Benjamin Landara is an historic member of the Hermannsburg watercolour school. Famously, it was Albert Namatjira whose representations of the dramatic scenery of the Australian interior west of Alice Springs founded this movement. Namatjira gained an unexpected burst of financial success and celebrity status, unheard of for an Aboriginal person at that time. This changed the course of Australian art. He went on to encourage his extended family members to take up the brush and follow in his footsteps. Benjamin Landara was included in that foundational group. He was related to the Ebataringa family, also artists, and married Namatjira’s eldest daughter Maisie. By the late 1940s he was painting alongside Albert, his early work revealing the master’s influence.
The Australian centre could be considered one of the most challenging living environments in the world. Yet Aboriginal people, over many thousands of years, lived a culturally and spiritually rich life here. In the 1930s Hermannsburg Mission (established by German Lutherans in 1877) became the place where a new Aboriginal art form emerged. The encouragement of painting by the mission enabled its continuance after visiting watercolour artists had introduced European materials and methods to an Aboriginal audience. Under Rex Battarbee’s mentorship, Namatjira transmuted the intimate relationship that his people have with their Country into a new visual form. It followed the realistic representational method of European tradition but imbued it with a new sensibility, absolutely unique. In a subtle manner, it communicated the rich and ancient indigenous heritage and counteracted to a small degree the widespread destitution caused by European settlement. The Hermannsburg School challenged the European perception of the centre as an unattractive and empty place and drew attention to the plight of Aboriginal people.
Landara attended the mission school and learnt English and Christian religious beliefs. Christianity became a strong support to his dispossessed people and seemed able to exist in harmony with their Dreaming beliefs, many looking back fondly on those early days with the German missionaries. The priests were kind and considerate of the Arrente people who were suffering greatly due to the loss of their vital hunting grounds and cultural support systems. Namatjira developed his craft over many long camel back excursions with Battarbee into the lands around Hermannsburg - first as an assistant and later as an artist of equal regard. Some argued that he soon surpassed his mentor. Soon he was taking his own painting groups, including Landara, on painting trips. Exhibitions in the Southern capitals were frequently selling out to an enthusiastic public while angry critics argued over artistic merit and even English royalty paid their respects.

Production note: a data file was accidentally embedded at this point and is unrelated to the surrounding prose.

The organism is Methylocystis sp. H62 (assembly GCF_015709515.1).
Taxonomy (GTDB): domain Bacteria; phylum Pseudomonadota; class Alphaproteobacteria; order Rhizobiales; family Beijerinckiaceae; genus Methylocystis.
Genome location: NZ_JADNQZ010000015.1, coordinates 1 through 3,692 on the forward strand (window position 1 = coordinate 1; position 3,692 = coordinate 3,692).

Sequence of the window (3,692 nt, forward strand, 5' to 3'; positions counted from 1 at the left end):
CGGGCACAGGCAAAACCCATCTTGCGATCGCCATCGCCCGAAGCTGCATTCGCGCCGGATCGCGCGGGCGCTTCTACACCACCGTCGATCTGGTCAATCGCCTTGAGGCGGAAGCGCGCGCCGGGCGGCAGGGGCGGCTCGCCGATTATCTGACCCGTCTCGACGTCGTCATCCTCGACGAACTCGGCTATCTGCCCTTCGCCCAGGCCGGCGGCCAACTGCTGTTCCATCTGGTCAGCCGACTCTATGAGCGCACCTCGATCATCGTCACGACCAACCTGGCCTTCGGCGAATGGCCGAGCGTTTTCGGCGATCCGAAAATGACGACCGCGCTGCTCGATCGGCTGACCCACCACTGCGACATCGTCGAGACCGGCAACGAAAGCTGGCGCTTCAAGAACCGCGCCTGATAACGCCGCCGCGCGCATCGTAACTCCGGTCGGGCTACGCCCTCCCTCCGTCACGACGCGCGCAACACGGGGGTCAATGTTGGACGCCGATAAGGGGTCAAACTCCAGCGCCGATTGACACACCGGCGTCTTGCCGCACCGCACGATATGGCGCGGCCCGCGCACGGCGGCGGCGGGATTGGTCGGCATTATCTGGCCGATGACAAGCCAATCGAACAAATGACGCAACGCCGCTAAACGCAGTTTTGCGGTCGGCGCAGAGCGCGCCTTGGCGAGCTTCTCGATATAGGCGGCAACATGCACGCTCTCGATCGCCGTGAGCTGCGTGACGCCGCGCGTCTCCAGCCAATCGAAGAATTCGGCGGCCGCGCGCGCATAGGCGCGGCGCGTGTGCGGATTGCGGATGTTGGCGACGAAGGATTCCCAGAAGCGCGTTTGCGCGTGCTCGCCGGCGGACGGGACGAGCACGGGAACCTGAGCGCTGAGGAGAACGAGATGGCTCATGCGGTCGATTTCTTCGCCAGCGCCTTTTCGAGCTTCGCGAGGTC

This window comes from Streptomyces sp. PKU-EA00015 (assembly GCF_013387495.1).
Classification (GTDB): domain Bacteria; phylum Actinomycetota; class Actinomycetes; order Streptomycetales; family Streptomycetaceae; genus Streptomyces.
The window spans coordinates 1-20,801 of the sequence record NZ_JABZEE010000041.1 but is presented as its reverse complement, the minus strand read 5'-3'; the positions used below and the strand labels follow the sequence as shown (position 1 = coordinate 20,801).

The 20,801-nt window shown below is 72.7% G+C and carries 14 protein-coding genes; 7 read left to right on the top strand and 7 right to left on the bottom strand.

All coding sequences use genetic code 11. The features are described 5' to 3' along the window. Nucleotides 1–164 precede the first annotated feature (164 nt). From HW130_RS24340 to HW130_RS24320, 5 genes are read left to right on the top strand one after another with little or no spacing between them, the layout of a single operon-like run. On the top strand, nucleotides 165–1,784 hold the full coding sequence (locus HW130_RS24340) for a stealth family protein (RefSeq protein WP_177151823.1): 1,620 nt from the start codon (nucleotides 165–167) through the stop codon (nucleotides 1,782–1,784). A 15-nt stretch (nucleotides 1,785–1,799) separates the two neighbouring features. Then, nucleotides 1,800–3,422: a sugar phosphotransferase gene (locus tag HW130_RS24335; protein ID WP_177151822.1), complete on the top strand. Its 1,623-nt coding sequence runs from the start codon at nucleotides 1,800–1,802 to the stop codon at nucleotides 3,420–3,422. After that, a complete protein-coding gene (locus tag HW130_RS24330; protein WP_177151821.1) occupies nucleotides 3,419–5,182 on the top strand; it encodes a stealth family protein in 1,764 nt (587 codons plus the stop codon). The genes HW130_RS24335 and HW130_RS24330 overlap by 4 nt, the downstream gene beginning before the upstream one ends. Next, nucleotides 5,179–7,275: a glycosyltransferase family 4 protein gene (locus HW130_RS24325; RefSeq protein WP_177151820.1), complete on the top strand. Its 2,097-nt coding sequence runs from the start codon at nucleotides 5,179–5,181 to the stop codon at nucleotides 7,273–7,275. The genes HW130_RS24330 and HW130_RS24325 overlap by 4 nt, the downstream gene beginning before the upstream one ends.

It was this hopeful story that was the basis of Landara’s career. He became a stalwart member of the family, accompanying the group out along the Finke River and into the MacDonnell ranges to paint at different times of day and seasons of the year. Battarbee described him as “a kindly person, and an asset to the family group…an excellent colourist with a keen perception of beauty.” He was capable of rendering complex imagery with unfailingly exquisite brushwork. Consequently his work was sought after by visitors to the Namatjira camp near Alice Springs, hoping for a bargain by avoiding official channels. People admired his pleasing, pastel tones and grasp of light across the land. He was regularly included in exhibitions, eventually having his works bought by State Galleries and included in their permanent collections. But success brought its own particular forms of conflict and sorrow for the Namatjira family, particularly in regard to the contradictory expectations of white and black laws. It was this that led to Albert’s untimely death.
Though the mission is long gone and the laws have improved, the children and grandchildren of the early group have continued on and beyond the tradition of the Hermannsburg School. Art historians have reevaluated these landscapes as coded expressions of traditional sites and knowledge, not obvious to the uninitiated eye and somewhat in keeping with the abstract forms that burst onto the art scene thirty years later at Papunya. In consequence, from many points of view (aesthetically, monetarily and historically), the original works by Landara and others have become highly valued artworks.